Samples of the aforementioned purified resin of Example 1 were subjected to tensile tests according to ASTM D638M, to evaluate the tensile strength, tensile modulus and tensile elongation thereof. The results are shown in Table 1.

                                  TABLE 1__________________________________________________________________________Example 1   Example 2             Example 3                   Example 4                         Example 5                               Comparison 1__________________________________________________________________________Tensile  625   523   613   530   470  621strength(kg/cm2)Tensile 6700  5100  7340   4300  3300 8910modulus(kg/cm2)Tensile  57    25    99   >200  >200  137elongation(%)__________________________________________________________________________

Samples of the aforementioned purified resin of Example 1 were measured for their melt viscosities at 230 C. and 240 C., using a capillary rheometer (capirograph) manufactured by Toyo, Inc., with a die having a diameter of 1 mm. The results are shown in FIGS. 1 and 2, respectively.

Example 2

In the same manner as in Example 1 except that the amount of trimesic acid was changed to 10.5 g, Example 2 was carried out to yield a purified resin of star-shaped nylon. The star-shaped nylon resin of the present example comprises molecules of nylon 6 with 3 polymer chains and having a molecular weight of about 8,300.

Samples of the aforementioned purified resin of Example 2 were subjected to tensile tests according to ASTM D638M, to evaluate the tensile strength, tensile modulus and tensile elongation thereof. The results are shown in Table 1.

Example 3

In the same manner as in Example 1 except that the 6.37 g of trimesic acid was replaced by 11.0 g of 3,5,3',5'-biphenyltetracarboxylic acid, Example 3 was carried out to yield a purified resin of star-shaped nylon. The star-shaped nylon resin of the present example comprises molecules of nylon 6 with 4 polymer chains and having a molecular weight of about 13,350.

Samples of the aforementioned purified resin of Example 3 were subjected to tensile tests according to ASTM D638M, to evaluate the tensile strength, tensile modulus and tensile elongation thereof. The results are shown in Table 1.

Samples of the aforementioned purified resin of Example 1 were measured for their melt viscosities at 230 C. and 240 C., using a capillary rheometer (capirograph) manufactured by Toyo, Inc., with a die having a diameter of 1 mm. The results are shown in FIGS. 1 and 2, respectively.

Example 4

In the same manner as in Example 1 except that the 500 g of ε-caprolactam was replaced by 810 g of 2-azacyclododecanone, Example 4 was carried out to yield a purified resin of star-shaped nylon. The star-shaped nylon resin of the present example comprises molecules of nylon 11 with 3 polymer chains and having a molecular weight of about 21,000.

Samples of the aforementioned purified resin of Example 4 were subjected to tensile tests according to ASTM D638M, to evaluate the tensile strength, tensile modulus and tensile elongation thereof. The results are shown in Table 1.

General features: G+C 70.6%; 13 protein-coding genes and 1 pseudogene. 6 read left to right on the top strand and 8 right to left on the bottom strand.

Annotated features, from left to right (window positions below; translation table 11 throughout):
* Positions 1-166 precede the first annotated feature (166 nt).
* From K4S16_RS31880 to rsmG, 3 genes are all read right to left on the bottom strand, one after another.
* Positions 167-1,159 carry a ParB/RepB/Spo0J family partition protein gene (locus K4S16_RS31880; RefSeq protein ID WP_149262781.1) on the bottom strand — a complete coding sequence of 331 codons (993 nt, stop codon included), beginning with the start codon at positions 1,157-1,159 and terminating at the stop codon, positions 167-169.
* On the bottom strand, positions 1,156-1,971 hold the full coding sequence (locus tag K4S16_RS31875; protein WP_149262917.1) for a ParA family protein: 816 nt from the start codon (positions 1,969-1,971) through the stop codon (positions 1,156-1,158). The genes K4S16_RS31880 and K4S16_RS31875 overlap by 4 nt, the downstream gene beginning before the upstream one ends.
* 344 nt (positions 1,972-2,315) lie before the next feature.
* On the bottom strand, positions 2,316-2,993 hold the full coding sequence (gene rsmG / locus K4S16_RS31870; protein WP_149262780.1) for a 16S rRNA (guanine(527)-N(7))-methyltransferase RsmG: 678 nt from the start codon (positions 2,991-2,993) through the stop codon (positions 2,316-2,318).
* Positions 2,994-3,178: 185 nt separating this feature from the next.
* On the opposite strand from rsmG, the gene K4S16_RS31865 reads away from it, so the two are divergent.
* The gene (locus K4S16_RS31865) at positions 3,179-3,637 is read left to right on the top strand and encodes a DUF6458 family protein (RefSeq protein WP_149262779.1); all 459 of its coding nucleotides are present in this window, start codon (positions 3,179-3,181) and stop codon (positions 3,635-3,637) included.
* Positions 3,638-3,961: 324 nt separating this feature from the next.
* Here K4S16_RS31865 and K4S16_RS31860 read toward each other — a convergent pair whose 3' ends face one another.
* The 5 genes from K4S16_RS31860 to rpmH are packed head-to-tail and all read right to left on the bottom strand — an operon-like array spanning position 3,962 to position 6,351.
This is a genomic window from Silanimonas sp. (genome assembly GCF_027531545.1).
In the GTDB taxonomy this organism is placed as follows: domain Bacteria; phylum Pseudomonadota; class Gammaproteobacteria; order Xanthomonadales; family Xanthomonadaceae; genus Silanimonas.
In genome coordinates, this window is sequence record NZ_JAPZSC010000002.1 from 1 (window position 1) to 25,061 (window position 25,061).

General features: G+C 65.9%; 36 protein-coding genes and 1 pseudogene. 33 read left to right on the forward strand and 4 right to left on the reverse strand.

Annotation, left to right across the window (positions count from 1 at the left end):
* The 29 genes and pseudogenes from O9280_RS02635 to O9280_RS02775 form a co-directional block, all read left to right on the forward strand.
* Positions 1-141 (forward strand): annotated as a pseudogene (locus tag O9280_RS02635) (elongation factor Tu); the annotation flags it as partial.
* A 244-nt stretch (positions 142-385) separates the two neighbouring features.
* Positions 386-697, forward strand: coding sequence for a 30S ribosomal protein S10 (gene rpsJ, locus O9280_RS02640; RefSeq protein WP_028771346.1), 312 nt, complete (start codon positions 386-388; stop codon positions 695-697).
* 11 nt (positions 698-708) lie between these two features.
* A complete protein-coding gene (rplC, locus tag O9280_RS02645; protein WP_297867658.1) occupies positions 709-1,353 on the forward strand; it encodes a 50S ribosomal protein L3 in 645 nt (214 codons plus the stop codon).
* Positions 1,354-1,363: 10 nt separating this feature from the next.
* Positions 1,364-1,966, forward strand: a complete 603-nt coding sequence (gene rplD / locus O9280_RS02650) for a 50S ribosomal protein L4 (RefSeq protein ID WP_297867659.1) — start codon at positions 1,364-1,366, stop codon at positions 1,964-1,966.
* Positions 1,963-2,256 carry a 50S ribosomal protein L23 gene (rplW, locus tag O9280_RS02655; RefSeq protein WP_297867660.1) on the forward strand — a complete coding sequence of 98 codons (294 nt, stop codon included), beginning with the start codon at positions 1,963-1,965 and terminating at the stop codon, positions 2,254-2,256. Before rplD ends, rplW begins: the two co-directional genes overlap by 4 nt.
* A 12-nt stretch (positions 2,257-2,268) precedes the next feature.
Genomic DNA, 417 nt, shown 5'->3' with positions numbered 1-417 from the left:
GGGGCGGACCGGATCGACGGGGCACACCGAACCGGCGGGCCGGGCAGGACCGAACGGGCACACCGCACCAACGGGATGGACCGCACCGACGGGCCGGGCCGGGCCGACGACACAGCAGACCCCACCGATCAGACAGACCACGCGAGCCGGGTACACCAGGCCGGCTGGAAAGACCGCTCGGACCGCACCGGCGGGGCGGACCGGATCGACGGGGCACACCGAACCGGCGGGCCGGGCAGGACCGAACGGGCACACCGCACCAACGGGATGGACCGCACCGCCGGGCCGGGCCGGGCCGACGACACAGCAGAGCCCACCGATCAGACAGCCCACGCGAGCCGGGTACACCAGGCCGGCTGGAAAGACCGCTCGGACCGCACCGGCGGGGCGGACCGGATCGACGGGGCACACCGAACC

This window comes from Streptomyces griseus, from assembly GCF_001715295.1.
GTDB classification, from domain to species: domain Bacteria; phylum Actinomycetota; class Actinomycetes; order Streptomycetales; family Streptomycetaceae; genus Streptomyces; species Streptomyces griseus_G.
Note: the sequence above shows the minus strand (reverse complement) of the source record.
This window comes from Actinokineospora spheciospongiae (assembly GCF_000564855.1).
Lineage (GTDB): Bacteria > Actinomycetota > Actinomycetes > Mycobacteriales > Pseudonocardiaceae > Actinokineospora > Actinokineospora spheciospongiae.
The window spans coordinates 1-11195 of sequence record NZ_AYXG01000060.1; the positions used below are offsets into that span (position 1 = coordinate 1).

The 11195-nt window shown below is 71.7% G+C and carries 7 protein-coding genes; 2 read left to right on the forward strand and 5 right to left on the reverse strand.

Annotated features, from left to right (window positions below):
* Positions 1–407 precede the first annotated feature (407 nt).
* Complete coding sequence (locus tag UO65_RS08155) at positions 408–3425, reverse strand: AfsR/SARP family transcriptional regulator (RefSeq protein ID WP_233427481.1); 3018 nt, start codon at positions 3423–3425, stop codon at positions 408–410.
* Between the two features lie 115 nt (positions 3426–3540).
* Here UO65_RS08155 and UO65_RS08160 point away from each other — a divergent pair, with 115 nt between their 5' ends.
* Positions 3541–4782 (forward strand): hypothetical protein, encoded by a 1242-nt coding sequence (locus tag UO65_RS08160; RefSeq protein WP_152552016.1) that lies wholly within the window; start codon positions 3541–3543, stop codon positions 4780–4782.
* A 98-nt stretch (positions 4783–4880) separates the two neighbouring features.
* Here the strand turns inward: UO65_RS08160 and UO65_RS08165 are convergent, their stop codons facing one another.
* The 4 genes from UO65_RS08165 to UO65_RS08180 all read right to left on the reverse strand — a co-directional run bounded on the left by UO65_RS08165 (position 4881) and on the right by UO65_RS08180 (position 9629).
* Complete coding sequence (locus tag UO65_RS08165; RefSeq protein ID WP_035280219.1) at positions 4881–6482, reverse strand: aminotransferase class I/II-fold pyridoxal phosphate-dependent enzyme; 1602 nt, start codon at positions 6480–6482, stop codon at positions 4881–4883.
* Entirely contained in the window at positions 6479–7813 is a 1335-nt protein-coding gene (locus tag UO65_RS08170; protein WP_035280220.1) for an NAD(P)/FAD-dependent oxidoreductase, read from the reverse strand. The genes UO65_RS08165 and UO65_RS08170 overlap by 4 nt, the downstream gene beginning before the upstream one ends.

Example 5

In the same manner as in Example 1 except that the 500 g of ε-caprolactam was replaced by 872 g of 2-azacyclododecanone, Example 5 was carried out to yield a purified resin of star-shaped nylon. The star-shaped nylon resin of the present example comprises molecules of nylon 12 with 3 polymer chains and having a molecular weight of about 22,000.

Samples of the aforementioned purified resin of Example 5 were subjected to tensile tests according to ASTM D638M, to evaluate the tensile strength, tensile modulus and tensile elongation thereof. The results are shown in Table 1.

Comparison 1

For comparison, samples of the conventional nylon 6 (comprising molecules of linear nylon with a molecular weight of about 13,000) were subjected to tensile tests according to ASTM D638M, to evaluate the tensile strength, tensile modulus and tensile elongation thereof. The results are shown in Table 1.

In addition, samples of Comparison 1 were measured for their melt viscosities at 230 C. and 240 C., using a capillary rheometer (capirograph) manufactured by Toyo, Inc., with a die having a diameter of 1 mm. The results are shown in FIGS. 1 and 2, respectively.

Evaluation of Examples 1-5

As is clearly shown in Table 1, the star-shaped nylon of each of the examples of the present invention, with a molecular weight per polymer chain in the nylon molecule being only 1/4-1/3 of that of the linear nylon in Comparison 1, exhibited tensile strength, tensile modulus and tensile elongation not being much different from those of Comparison 1.

As FIGS. 1 and 2 show apparently, the star-shaped nylons of Examples 1 and 3 have melt viscosities at 230 C. and 240 C. being lower than those of the linear nylon of Comparison 1 almost by one figure.

Example 6

In the same manner as in Example 1 except that the trimesic acid was replaced by 1.04 g of tetrakis(4-carboxyphenyl)porphyrin, and the amount of ε-caprolactam was changed into 17.13 g, polymerization and purification were carried out to yield a star-shaped nylon with 4 chains and a porphyrin ring as the core, which had a molecular weight of about 12,800.

Example 7